Rest, that gives all men life, gave him his death,
And too much breathing put him out of breath;
Nor were it contradiction to affirm
Too long vacation hastened on his term.
Merely to drive the time away he sickened,
Fainted, and died, nor would with all be quickened.
Ease was his chief disease; and, to judge right,
He died for weariness that his cart went light:
His leisure told him that his time was conic,
And lack of load made his life burdensome:
Obedient to the Moon, he spent his date
In course reciprocal, and had his Into
Linked to the mutual flowing of the seas;
Yet, strange to think, his wain was his increase.
His letters are delivered all and gone,
Only remains this superscription.
Several memorials of the benevolent old carrier, who is believed to have reached his eighty-fifth year, are preserved. There was formerly a picture of him at Anglesey Abbey; and Roger Yorke had another, supposed to have belonged to Mrs. Katherine Pepys, who, in her will dated 1700, bequeathed 'old Mr. Hobson's picture.' His saddle and bridle were preserved in the town-hall at Cambridge during the present century. A public-house in the town was called ' Old Hobson,' and another 'Hobson's House;' but he is traditionally said to have resided at the south-west corner of Pease Hill, and the site of the two adjoining houses were his stables. Even in his life-time his popularity must have been great, as in 1617 was published a quarto tract, entitled 'Hobson's Horseload of Letters, or Precedent for Epistles of Business, &c.'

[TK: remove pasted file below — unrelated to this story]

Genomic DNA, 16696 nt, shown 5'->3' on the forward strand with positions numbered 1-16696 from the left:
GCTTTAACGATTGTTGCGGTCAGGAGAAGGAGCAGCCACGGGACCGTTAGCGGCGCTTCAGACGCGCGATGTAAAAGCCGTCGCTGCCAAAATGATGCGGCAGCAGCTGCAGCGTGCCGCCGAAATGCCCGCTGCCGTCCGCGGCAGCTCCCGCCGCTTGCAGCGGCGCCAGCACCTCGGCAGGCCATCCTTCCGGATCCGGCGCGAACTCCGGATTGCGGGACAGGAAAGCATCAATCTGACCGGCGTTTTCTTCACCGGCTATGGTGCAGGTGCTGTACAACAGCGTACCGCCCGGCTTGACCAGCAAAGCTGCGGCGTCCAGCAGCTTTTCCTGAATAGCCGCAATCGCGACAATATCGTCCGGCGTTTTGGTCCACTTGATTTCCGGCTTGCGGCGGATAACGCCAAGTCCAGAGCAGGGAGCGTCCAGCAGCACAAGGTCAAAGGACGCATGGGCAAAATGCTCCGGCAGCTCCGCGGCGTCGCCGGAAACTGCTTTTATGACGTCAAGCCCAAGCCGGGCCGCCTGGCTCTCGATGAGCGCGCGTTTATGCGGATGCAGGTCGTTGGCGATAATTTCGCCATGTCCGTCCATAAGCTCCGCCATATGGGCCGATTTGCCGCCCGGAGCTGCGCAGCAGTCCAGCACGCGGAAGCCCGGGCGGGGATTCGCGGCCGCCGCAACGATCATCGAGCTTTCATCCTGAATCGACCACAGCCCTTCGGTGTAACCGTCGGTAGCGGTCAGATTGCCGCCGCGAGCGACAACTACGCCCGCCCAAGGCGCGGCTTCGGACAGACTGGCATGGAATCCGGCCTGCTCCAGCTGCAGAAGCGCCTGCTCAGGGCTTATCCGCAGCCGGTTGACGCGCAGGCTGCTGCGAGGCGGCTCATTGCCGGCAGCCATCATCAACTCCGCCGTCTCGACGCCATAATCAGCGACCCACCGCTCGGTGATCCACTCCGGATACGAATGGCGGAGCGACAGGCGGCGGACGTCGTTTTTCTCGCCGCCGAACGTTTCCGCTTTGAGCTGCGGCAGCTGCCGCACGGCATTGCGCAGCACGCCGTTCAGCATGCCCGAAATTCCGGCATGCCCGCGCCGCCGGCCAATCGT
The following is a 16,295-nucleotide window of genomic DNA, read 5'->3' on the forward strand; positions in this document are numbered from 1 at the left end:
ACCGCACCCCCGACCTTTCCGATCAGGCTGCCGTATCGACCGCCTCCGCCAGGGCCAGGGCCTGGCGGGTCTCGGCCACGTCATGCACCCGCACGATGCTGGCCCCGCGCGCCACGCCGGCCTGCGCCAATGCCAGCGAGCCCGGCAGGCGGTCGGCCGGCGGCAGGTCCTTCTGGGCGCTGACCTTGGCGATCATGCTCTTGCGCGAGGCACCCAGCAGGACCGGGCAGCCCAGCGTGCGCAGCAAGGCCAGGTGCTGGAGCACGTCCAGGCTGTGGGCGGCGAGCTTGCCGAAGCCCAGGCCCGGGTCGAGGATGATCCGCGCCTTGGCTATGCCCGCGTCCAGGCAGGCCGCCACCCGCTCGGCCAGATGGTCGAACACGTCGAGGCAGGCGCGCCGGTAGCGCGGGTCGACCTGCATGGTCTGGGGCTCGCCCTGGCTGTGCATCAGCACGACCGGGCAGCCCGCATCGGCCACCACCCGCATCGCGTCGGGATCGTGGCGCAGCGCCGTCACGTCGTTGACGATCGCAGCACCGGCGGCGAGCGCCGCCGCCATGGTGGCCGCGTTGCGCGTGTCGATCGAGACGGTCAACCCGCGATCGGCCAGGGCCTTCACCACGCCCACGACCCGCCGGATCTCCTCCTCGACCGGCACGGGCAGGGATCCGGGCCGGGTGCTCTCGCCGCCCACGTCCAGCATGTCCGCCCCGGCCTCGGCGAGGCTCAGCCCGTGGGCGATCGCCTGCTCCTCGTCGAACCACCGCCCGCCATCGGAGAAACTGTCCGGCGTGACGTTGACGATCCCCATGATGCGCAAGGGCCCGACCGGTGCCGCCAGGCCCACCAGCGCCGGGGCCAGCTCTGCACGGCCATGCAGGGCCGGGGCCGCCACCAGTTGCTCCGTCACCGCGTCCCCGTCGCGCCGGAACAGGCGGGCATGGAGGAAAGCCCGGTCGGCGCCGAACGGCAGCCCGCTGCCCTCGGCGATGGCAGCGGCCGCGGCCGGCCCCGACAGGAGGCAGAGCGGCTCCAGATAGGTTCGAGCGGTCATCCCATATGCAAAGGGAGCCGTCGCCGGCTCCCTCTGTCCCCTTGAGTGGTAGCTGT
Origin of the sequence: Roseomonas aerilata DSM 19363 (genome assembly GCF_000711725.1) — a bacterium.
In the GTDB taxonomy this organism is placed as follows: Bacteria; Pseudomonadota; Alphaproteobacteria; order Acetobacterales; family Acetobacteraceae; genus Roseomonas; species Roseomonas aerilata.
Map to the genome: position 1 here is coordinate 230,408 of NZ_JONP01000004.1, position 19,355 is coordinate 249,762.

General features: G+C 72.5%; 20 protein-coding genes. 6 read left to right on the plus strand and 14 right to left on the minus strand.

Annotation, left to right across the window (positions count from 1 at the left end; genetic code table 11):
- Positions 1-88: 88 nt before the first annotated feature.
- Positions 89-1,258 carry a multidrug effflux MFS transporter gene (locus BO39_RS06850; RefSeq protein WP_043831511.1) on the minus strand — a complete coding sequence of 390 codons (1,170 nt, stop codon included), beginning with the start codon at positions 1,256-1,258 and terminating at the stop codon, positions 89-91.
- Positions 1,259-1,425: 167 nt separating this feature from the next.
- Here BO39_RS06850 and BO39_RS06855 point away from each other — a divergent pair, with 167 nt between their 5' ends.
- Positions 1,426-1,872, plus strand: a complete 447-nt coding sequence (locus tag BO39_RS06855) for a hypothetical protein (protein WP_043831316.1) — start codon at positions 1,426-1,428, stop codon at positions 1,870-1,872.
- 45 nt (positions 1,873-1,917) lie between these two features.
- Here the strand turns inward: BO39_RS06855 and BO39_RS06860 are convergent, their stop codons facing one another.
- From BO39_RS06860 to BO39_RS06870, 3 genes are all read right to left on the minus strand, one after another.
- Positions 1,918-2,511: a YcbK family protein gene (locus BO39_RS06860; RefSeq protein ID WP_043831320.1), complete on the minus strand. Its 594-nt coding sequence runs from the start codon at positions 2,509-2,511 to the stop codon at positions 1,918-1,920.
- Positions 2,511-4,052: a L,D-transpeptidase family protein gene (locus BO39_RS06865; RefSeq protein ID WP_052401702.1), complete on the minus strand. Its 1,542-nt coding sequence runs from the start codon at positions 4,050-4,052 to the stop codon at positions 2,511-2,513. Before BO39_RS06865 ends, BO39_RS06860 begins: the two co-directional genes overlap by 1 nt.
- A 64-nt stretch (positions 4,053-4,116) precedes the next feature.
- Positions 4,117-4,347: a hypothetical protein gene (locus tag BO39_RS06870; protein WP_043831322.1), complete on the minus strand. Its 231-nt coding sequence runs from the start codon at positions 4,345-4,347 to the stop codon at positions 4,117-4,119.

The name of Hobson has been given to a street in Cambridge, 'in which have long resided Messrs Swann and Sons, carriers, who possess a curious portrait of Hobson, mounted on a stately black nag. This was preserved for many years at Hobson's London inn, the Bull, in Bishopsgate Street.'-Cooper's Annals of Cambridge, vol. iii. p. 236.
There are several engraved portraits of Hobson: that by John Payne, who died about 1648, represents Hobson in a cloak, grasping a bag of money, and has these lines underneath:
Laugh not to see so plaine a man in print,
The shadow's homely, yet there's something in 't.
Witness the Bagg he wears (though seeming pore),
The fertile Mother of a thousand more:
He was a thriving Man, through lawful gain,
And wealthy grew by warrantable faime.
Men laugh at them that spend, not them that gather,
Like thriving sonnes of such a thrifty Father.
This print is, most probably, from the fresco figure at the Bull Inn, which, in Chalmers's English Poets, 1810, is stated as 'lately to be seen,' but it has long since disappeared; and the Bull is more modernised than either the Green Dragon or the Four Swans inns, at a few houses distant: the Green Dragon has its outer galleries remaining, but modernised and inclosed with glass; the Four Swans is still more perfect, and is, perhaps, the most entire galleried inn which remains in the metropolis, and shews how well adapted were the inns of old for the representation of stage plays. That the Bull was indeed for this purpose, we have evidence-the yard having supplied a stage to our early actors before James Burbage and his fellows obtained a patent from Queen Elizabeth for erecting a permanent building for theatrical entertainments. Tarlton often played here.-Collier's Annals, vol. iii. p. 291, and Tarlton's Jests, by Halliwell, pp. 13, 14. Anthony Bacon (the brother of Francis Bacon) lived in Bishopsgate Street, not far from the Bull Inn, to the great annoyance of his mother, who dreaded that the plays and interludes acted at the Bull might corrupt his servants.
On the whole, we obtain a pleasing idea of Hobson, as an honest, painstaking man; a little arbitrary perhaps, but full of sound principle, and essentially a well-wisher to his species.